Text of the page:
This Sunday, April 19, our 8:30 and 11:00 a.m. services will be principally music with brief reflections. The service will feature seven hymns of the British Methodist hymn writer, Fred Pratt Green (1902-2000). Among the greatest hymn writers of the 20th century, he wrote over 300 hymns and Christian songs, 17 of which are in the current United Methodist hymnal. Led by master hymn player Timothy Albrecht and supported by the Glenn Chancel Choir, this service promises an inspiring and moving experience for all.
Given an honorary doctorate by Emory in 1982, Green gave Candler’s Pitts Theology Library his 51 meticulously organized and annotated scrapbooks showing the provenance, development, and publication of most of his hymns and sacred songs.* These provide rare insight into the creative art of this hymnic genius. In a brief video produced by Candler, Professor Robin Leaver of the Yale Institute of Sacred Music introduces this collection: Fred Pratt Green collection.
I had the privilege of spending a few hours in Pitts’ new, state of the art special collections research room - “The Jeschke-Graham Reading Room” - looking into Green’s scrapbooks for information on the hymns to be sung in worship this Sunday. There one may find information and correspondence on the commission of “God is Here,” showing how the hymn changed via input from the Texas church that commissioned it. There is also telling correspondence with my predecessor at Glenn, Sam Young, who, as editor of our hymnal, commissioned Green to write a hymnic paraphrase of Isaiah 55:6-11. This correspondence reveals input from the hymnal psalm text committee which effected important alterations in Green’s hymn, “Seek the Lord.” Green worked hard to accommodate feedback from his commissioners.
Among the reasons Green received so many commissions was his ability as a poet. A master of prosody with theological insight and disciplined craft, he wrote hymns of inspiring beauty and arresting power.
Green’s journey through the creation of “All My Hope is Firmly Grounded” began with a request from eminent English hymnist John Wilson (1905-1992) to write a new translation of Joachim Neander’s 1680 hymn, “Meine Hoffnung Stehet Feste.” Green’s scrapbook entries illumine this journey. You may click on the hyperlinks below to view images of these scrapbook entries.
1. Neander’s German version
2. Literal Prose translation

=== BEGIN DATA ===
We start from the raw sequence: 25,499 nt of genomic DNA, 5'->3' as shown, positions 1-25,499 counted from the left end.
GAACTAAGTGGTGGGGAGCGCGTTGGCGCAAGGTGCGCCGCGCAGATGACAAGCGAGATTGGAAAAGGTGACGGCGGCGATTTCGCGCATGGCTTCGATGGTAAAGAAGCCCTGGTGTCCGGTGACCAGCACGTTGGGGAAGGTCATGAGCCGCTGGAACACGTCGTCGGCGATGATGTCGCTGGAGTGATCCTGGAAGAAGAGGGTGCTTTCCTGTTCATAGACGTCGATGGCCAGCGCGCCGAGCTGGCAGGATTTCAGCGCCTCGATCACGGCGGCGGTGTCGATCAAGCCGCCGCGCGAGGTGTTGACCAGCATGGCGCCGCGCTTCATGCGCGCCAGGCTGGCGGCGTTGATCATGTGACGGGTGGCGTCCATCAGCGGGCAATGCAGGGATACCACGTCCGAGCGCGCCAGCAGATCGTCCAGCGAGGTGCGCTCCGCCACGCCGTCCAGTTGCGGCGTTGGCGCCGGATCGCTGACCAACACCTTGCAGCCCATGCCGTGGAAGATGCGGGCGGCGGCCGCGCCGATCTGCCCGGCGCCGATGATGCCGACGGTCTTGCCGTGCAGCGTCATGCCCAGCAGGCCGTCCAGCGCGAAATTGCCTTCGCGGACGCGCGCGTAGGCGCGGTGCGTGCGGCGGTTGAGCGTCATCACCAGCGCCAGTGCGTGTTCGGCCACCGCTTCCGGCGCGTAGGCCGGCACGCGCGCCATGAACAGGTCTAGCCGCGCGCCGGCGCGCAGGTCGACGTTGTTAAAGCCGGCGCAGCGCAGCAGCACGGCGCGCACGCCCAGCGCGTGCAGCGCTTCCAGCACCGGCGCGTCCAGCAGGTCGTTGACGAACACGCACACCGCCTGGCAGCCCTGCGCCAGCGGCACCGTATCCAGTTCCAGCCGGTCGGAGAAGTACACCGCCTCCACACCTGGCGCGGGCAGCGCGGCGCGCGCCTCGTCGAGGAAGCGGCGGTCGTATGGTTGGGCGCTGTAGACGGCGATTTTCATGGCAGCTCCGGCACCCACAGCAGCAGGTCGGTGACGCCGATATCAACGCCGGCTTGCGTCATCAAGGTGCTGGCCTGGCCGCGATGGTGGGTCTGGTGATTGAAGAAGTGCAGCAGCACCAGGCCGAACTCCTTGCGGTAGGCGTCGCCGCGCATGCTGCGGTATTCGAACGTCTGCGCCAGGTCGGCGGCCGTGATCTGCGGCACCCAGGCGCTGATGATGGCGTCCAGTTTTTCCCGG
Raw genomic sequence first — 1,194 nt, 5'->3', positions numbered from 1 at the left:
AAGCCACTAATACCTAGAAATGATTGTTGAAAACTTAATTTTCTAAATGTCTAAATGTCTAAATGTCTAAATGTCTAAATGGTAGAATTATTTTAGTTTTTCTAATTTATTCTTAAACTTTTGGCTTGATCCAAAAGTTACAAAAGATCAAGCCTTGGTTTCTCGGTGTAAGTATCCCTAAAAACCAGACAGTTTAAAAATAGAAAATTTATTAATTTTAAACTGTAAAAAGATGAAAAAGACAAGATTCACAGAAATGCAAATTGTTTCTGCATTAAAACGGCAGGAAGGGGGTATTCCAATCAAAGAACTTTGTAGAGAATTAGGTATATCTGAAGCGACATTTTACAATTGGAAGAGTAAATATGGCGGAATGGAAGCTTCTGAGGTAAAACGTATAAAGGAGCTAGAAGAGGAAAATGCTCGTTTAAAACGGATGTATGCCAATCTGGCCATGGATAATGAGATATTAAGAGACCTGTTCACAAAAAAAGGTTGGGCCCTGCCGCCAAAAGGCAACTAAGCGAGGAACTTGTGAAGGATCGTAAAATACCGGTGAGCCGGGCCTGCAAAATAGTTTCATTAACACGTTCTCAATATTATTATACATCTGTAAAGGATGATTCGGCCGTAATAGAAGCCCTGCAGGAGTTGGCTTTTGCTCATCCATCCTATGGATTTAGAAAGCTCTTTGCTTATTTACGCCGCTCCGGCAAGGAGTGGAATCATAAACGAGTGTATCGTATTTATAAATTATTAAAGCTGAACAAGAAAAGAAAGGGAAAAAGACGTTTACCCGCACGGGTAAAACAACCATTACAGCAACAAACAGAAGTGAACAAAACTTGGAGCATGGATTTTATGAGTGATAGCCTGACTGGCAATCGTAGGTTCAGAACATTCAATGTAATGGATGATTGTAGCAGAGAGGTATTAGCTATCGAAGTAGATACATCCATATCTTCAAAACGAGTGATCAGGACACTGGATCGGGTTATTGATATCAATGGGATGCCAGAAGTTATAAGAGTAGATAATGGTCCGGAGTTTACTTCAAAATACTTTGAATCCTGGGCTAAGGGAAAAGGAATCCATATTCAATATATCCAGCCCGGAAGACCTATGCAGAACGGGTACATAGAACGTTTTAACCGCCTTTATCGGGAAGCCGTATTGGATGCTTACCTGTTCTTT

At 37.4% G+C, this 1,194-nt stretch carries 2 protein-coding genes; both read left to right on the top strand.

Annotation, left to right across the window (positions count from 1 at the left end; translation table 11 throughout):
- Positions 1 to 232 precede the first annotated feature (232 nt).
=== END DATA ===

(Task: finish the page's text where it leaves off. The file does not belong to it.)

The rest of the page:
3. Translations by Catherine Winkworth (1827-1878) and Robert Bridges (1844-1930)
4. Translations by John Jacobi (1670–1750)
5. Green’s version of May, 1986 with notes
6. John Wilson’s May 13, 1986 letter with feedback on Green’s hymn
7. Green’s response to Wilson’s letter
8. Green’s commentary on the process
9. Green’s final version
Supporting the mysteries of poetic inspiration, evident in these documents are very practical considerations affecting the final version of the hymn. We see that Green retained Neander’s original meter and verse structure. This is made clear when Neander’s original is compared to Green’s final version - links 1 and 9 above. Green studied important historic translations - links 3 and 4 - so he could comprehend the choices his predecessors made and he responded to the careful scrutiny of his friend and commissioner John Wilson - links 6 and 7. The latter caused Green to change in stanza 1:
“Who in all life’s circumstances” to –
“Who, whenever I most need him.”
Wilson suggested this change because the melody, MICHAEL by Herbert Howells, would afford only a too brief eighth note to the word “life’s,” and that the word “circumstances” could not be sung elegantly to that tune.
Also in stanza 1, Wilson suggested that “Never fails to keep his word” might be better stated positively. Green responded that sometimes a negative statement is more rhetorically effective. And so it remains.
Wilson challenged implied theology in stanza 2 as suggesting that when humans mature we might no longer need God. Thus, Green changed:
“Who can trust in human nature, Still so weak and immature,” to –
“Tell me, who can trust our nature, Human, weak, and insecure.”
These entries document nuanced evolutions ranging from changing words that are clumsy or inelegant to sing, or rhetorically ineffective, to ideas that might tend to heresy. Learning of these intimate considerations in setting profound theological tenets into hymns enhances our appreciation and empowers the joyful abandon with which we and our successors may sing these hymns into ages to come.
Our final hymn this Sunday is Green’s powerful “Christ is the World’s Light.” His scrapbook entry not only gives information on the provenance of this great hymn, but also reveals how Green began his career as a hymn writer, a career whose works will continue to bring the light of Christ so long as Christians sing.
*The materials referenced are from the Fred Pratt Green Papers, MSS 166, Archives and Manuscripts Dept., Pitts Theology Library, Emory University